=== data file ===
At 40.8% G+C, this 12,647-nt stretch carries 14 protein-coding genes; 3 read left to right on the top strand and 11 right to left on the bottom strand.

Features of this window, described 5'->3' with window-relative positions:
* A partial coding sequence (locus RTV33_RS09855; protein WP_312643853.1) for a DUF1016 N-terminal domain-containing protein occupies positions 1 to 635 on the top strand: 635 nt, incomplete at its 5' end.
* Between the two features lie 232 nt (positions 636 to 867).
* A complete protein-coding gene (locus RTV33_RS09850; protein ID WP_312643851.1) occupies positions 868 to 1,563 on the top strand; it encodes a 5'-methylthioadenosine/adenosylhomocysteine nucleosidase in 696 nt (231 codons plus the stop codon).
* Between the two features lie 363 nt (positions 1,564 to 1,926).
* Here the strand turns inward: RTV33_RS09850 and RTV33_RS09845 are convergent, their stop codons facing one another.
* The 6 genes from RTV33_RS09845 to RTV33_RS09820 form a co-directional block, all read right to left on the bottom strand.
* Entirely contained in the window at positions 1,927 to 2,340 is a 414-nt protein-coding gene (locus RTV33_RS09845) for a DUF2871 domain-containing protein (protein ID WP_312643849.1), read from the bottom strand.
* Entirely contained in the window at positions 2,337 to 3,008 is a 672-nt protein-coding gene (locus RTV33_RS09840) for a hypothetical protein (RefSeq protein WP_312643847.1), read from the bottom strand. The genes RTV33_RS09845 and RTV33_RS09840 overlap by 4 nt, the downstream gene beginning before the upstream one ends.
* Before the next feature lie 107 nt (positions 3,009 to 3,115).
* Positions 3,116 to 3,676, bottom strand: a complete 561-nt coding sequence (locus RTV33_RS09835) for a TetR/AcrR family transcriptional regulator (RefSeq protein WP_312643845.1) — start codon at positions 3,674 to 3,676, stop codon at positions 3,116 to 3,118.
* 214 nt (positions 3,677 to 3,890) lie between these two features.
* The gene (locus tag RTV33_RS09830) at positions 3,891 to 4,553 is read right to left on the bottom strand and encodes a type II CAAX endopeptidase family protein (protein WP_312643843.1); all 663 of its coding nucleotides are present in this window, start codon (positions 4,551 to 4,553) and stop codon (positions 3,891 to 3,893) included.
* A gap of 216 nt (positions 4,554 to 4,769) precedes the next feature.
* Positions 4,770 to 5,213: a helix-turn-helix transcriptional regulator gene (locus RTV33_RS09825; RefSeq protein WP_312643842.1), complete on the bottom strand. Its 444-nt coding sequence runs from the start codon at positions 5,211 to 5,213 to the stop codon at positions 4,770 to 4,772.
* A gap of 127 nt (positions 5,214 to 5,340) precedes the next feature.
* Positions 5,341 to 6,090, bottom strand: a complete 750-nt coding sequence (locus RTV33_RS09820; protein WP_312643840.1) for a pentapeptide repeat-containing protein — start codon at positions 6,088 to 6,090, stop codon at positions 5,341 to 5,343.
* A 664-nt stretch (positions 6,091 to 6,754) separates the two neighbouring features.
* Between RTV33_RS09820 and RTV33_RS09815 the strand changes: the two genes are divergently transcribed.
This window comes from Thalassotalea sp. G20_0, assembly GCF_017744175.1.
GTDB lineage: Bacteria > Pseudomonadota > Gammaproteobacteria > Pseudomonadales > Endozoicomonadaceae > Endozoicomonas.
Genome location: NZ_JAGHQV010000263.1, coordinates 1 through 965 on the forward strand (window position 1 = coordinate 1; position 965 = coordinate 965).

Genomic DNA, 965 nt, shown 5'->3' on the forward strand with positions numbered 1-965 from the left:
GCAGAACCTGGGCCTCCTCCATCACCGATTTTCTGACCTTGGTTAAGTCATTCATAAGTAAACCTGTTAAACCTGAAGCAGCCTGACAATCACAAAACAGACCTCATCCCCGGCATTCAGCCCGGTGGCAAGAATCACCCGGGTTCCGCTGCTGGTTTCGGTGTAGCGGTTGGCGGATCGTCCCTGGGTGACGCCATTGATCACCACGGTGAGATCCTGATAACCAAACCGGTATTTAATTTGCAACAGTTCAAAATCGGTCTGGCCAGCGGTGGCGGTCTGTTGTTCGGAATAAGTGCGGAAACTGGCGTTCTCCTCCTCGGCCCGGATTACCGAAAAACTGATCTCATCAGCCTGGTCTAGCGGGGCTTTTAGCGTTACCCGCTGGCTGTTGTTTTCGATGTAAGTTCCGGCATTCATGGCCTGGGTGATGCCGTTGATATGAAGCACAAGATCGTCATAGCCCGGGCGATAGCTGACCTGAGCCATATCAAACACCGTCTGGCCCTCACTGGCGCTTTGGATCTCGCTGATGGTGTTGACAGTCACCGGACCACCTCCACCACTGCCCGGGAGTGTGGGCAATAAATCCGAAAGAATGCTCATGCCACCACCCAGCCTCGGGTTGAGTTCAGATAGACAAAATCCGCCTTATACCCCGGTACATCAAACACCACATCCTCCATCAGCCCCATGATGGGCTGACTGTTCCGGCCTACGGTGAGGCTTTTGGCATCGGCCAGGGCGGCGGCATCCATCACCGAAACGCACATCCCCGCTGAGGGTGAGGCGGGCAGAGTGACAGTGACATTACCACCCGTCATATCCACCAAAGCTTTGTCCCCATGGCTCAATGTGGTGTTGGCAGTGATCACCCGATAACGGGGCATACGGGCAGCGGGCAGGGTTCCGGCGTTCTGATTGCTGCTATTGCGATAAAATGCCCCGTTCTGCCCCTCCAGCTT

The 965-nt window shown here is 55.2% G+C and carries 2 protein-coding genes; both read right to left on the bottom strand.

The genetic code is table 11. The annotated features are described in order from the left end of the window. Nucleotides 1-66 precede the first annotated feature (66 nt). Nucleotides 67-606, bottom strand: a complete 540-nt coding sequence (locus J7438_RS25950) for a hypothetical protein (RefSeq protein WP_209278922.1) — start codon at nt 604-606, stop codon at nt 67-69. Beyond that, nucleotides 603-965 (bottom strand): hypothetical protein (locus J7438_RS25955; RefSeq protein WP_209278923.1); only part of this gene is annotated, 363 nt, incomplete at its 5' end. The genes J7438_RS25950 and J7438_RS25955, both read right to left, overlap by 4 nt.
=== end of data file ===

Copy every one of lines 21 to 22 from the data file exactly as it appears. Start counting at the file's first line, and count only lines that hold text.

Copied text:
This window comes from Thalassotalea sp. G20_0, assembly GCF_017744175.1.
GTDB lineage: Bacteria > Pseudomonadota > Gammaproteobacteria > Pseudomonadales > Endozoicomonadaceae > Endozoicomonas.